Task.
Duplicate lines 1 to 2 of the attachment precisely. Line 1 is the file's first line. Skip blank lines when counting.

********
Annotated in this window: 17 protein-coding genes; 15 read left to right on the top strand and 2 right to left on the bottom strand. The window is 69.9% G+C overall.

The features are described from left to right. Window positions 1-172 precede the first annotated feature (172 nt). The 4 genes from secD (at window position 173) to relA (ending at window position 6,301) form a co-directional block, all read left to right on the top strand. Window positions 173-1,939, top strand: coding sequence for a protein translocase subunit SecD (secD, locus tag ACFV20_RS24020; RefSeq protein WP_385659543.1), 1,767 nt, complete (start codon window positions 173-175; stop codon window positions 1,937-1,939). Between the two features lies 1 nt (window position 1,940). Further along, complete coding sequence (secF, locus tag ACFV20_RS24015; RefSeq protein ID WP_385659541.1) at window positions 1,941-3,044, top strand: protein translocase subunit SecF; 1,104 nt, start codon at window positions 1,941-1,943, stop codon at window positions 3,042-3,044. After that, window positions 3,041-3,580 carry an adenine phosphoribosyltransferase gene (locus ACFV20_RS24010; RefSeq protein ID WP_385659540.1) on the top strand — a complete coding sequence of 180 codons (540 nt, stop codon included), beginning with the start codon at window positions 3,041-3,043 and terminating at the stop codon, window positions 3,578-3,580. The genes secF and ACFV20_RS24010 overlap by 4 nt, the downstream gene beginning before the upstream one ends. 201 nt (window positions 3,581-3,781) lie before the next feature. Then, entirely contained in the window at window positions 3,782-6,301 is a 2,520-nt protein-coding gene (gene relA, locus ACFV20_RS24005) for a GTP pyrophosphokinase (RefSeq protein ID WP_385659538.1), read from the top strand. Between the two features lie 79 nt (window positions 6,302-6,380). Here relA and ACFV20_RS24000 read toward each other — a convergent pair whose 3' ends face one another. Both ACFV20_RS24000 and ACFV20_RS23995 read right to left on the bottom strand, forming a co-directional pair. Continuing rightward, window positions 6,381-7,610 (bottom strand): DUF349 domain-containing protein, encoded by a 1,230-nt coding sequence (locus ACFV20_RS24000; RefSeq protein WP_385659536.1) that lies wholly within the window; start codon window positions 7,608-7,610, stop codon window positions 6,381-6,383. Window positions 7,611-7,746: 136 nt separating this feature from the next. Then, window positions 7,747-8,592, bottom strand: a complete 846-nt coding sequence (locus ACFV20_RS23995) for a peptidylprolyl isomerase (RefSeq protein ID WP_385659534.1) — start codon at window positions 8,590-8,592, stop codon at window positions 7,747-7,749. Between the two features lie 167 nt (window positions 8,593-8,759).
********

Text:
Annotated in this window: 17 protein-coding genes; 15 read left to right on the top strand and 2 right to left on the bottom strand. The window is 69.9% G+C overall.

The features are described from left to right. Window positions 1-172 precede the first annotated feature (172 nt). The 4 genes from secD (at window position 173) to relA (ending at window position 6,301) form a co-directional block, all read left to right on the top strand. Window positions 173-1,939, top strand: coding sequence for a protein translocase subunit SecD (secD, locus tag ACFV20_RS24020; RefSeq protein WP_385659543.1), 1,767 nt, complete (start codon window positions 173-175; stop codon window positions 1,937-1,939). Between the two features lies 1 nt (window position 1,940). Further along, complete coding sequence (secF, locus tag ACFV20_RS24015; RefSeq protein ID WP_385659541.1) at window positions 1,941-3,044, top strand: protein translocase subunit SecF; 1,104 nt, start codon at window positions 1,941-1,943, stop codon at window positions 3,042-3,044. After that, window positions 3,041-3,580 carry an adenine phosphoribosyltransferase gene (locus ACFV20_RS24010; RefSeq protein ID WP_385659540.1) on the top strand — a complete coding sequence of 180 codons (540 nt, stop codon included), beginning with the start codon at window positions 3,041-3,043 and terminating at the stop codon, window positions 3,578-3,580. The genes secF and ACFV20_RS24010 overlap by 4 nt, the downstream gene beginning before the upstream one ends. 201 nt (window positions 3,581-3,781) lie before the next feature. Then, entirely contained in the window at window positions 3,782-6,301 is a 2,520-nt protein-coding gene (gene relA, locus ACFV20_RS24005) for a GTP pyrophosphokinase (RefSeq protein ID WP_385659538.1), read from the top strand. Between the two features lie 79 nt (window positions 6,302-6,380). Here relA and ACFV20_RS24000 read toward each other — a convergent pair whose 3' ends face one another. Both ACFV20_RS24000 and ACFV20_RS23995 read right to left on the bottom strand, forming a co-directional pair. Continuing rightward, window positions 6,381-7,610 (bottom strand): DUF349 domain-containing protein, encoded by a 1,230-nt coding sequence (locus ACFV20_RS24000; RefSeq protein WP_385659536.1) that lies wholly within the window; start codon window positions 7,608-7,610, stop codon window positions 6,381-6,383. Window positions 7,611-7,746: 136 nt separating this feature from the next. Then, window positions 7,747-8,592, bottom strand: a complete 846-nt coding sequence (locus ACFV20_RS23995) for a peptidylprolyl isomerase (RefSeq protein ID WP_385659534.1) — start codon at window positions 8,590-8,592, stop codon at window positions 7,747-7,749. Between the two features lie 167 nt (window positions 8,593-8,759).